Why You Should Be Worried About the EEOC

Did you know the EEOC employs a staff of full-time industrial psychologists? You probably don’t even care very much. But you should. Industrial psychologists are experts who determine whether your selection tools adversely impact protected groups like minorities, females, religious members, and so forth. You usually don’t hear from them unless a local EEOC investigator really gets onto your case. And you don’t even have to lose in court to get your organization’s name in lights or spend the big bucks on attorneys, depositions and settlements. Bad HR Practices Can Be Expensive Look at this list of a few recent EEOC settlements:

  • September 2001. General Motors settled a discrimination suit for $1.5 million.
  • October 2001. Eagle Global Logistics got hit with a $9 million consent decree.
  • March 2002. Rent-a-Center settled a sex-based suit for $47 million. McKesson settled a race-based suit for $1.2 million. Optical Cable settled a race and sex-based suit for $1 million.

You can read more cases by visiting the EEOC website. Do you think these problems were just bad luck on the part of these organizations? No. They were the result of bad HR hiring and placement practices. Ever since 1965, the U.S. government has struggled with how to balance the social needs of politics with the practical needs of business. In 1978, they published the “Uniform Guidelines on Employee Selection Procedures” — a list of practical hiring and placement suggestions about how to get the best people without running afoul of U.S. law. Make no mistake about it, the EEOC may be understaffed, and they may be under recognized, but when they get their teeth into a legitimate complaint there is no end to the money they will spend to make an example. What Can You Do? I recently attended an annual technical conference of Industrial Psychologists. While I was there, I listened to Dr. Hillary Weiner, an EEOC Industrial Psychologist, talk about what they look for when a company is being investigated. Here is the gist what she told the audience:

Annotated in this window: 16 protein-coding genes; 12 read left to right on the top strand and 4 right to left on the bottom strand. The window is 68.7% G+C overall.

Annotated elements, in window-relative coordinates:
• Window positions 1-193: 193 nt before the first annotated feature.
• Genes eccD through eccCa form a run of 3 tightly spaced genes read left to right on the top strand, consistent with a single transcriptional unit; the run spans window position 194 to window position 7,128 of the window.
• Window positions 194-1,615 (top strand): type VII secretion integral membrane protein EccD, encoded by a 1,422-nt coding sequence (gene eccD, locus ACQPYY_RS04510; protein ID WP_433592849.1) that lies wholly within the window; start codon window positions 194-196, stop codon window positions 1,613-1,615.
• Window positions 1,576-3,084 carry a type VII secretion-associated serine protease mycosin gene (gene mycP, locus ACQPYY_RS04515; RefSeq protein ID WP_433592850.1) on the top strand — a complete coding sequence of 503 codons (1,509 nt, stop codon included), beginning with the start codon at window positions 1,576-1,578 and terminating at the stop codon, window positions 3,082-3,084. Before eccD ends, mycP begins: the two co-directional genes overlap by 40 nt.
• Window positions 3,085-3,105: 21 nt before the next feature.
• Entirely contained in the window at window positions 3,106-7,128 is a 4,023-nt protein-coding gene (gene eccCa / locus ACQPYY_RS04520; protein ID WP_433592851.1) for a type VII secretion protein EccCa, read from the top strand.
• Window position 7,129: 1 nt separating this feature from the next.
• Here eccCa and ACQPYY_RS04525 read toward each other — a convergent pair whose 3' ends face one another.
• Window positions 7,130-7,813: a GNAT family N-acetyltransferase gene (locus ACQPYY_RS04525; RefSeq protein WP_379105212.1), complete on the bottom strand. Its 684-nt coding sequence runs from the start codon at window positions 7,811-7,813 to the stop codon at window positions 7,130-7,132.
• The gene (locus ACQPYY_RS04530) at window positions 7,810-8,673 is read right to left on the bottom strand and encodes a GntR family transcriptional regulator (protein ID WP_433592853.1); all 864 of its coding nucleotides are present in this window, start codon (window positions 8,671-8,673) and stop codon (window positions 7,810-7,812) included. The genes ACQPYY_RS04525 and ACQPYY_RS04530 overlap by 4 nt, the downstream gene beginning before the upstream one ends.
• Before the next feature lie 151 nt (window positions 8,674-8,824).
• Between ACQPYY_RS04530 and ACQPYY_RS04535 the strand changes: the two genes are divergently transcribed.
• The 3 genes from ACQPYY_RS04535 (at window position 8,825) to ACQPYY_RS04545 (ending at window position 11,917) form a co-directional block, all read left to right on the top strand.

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  • The EEOC first looks to see if there is any form of job analysis backing placement decisions.
  • They then check to see whether the test method is applicable to the job.
  • They examine every decision-making step. If there are multiple hurdles in the placement process, they look at the impact at each hurdle.
  • They look to see if the organization has attempted to use alternative methods to reduce adverse impact without sacrificing quality.
  • They examine the organization’s validation studies to see if they at least followed the minimum procedures.

If you haven’t thought about it before, you might want to think about these questions now:

  • Why were the HR departments of these large organizations caught “asleep at the switch?” The Uniform Guidelines have been around since 1978.
  • Is your organization making the same mistakes they did? I’m sure these companies either never heard of the Guidelines, or else they decided they were “professionals” who were immune from challenge.
  • Are you prepared to have your company name on the EEOC website? Contracting a professional to do a job analysis, develop a validated placement system and offer some legal advice is much cheaper than and EEOC or OFCCP challenge.
  • EEOC challenges are often triggered by silly tests that look nothing like the job, internal promotion decisions that are not based on job skills, performance reviews that are not job related, termination decisions that are unsupported by performance data, and interview questions that are not job-related (yes, the EEOC considers interviews to be “tests”).

You can read more about what the government wants you to do by downloading the DOL Guidelines. This is truly an area where what you don’t know can hurt you…big time!

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